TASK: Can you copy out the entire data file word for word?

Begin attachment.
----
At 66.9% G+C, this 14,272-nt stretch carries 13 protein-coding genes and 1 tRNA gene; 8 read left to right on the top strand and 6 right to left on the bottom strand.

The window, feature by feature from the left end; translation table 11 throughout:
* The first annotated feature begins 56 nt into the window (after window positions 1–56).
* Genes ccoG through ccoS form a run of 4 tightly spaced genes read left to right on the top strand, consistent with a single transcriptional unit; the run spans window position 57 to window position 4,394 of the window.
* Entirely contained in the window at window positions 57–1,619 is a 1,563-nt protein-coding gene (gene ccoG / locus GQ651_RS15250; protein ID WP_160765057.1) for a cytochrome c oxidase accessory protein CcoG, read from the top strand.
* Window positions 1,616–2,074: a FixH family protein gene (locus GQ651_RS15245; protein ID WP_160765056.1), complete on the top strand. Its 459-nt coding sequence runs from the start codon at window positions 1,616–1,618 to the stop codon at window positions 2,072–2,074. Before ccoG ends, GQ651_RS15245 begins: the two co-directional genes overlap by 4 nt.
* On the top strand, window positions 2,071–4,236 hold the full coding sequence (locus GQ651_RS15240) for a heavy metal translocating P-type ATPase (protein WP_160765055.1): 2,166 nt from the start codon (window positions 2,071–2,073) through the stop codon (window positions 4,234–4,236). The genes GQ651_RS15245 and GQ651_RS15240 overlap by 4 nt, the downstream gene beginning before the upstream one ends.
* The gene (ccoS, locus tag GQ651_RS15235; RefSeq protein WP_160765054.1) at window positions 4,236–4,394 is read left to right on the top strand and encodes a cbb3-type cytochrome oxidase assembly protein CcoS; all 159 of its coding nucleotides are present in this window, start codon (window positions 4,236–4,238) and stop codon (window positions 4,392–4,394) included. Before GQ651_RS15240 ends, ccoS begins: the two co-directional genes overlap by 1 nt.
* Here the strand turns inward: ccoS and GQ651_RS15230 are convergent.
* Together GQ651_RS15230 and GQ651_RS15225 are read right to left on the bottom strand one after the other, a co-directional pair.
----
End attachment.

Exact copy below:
At 66.9% G+C, this 14,272-nt stretch carries 13 protein-coding genes and 1 tRNA gene; 8 read left to right on the top strand and 6 right to left on the bottom strand.

The window, feature by feature from the left end; translation table 11 throughout:
* The first annotated feature begins 56 nt into the window (after window positions 1–56).
* Genes ccoG through ccoS form a run of 4 tightly spaced genes read left to right on the top strand, consistent with a single transcriptional unit; the run spans window position 57 to window position 4,394 of the window.
* Entirely contained in the window at window positions 57–1,619 is a 1,563-nt protein-coding gene (gene ccoG / locus GQ651_RS15250; protein ID WP_160765057.1) for a cytochrome c oxidase accessory protein CcoG, read from the top strand.
* Window positions 1,616–2,074: a FixH family protein gene (locus GQ651_RS15245; protein ID WP_160765056.1), complete on the top strand. Its 459-nt coding sequence runs from the start codon at window positions 1,616–1,618 to the stop codon at window positions 2,072–2,074. Before ccoG ends, GQ651_RS15245 begins: the two co-directional genes overlap by 4 nt.
* On the top strand, window positions 2,071–4,236 hold the full coding sequence (locus GQ651_RS15240) for a heavy metal translocating P-type ATPase (protein WP_160765055.1): 2,166 nt from the start codon (window positions 2,071–2,073) through the stop codon (window positions 4,234–4,236). The genes GQ651_RS15245 and GQ651_RS15240 overlap by 4 nt, the downstream gene beginning before the upstream one ends.
* The gene (ccoS, locus tag GQ651_RS15235; RefSeq protein WP_160765054.1) at window positions 4,236–4,394 is read left to right on the top strand and encodes a cbb3-type cytochrome oxidase assembly protein CcoS; all 159 of its coding nucleotides are present in this window, start codon (window positions 4,236–4,238) and stop codon (window positions 4,392–4,394) included. Before GQ651_RS15240 ends, ccoS begins: the two co-directional genes overlap by 1 nt.
* Here the strand turns inward: ccoS and GQ651_RS15230 are convergent.
* Together GQ651_RS15230 and GQ651_RS15225 are read right to left on the bottom strand one after the other, a co-directional pair.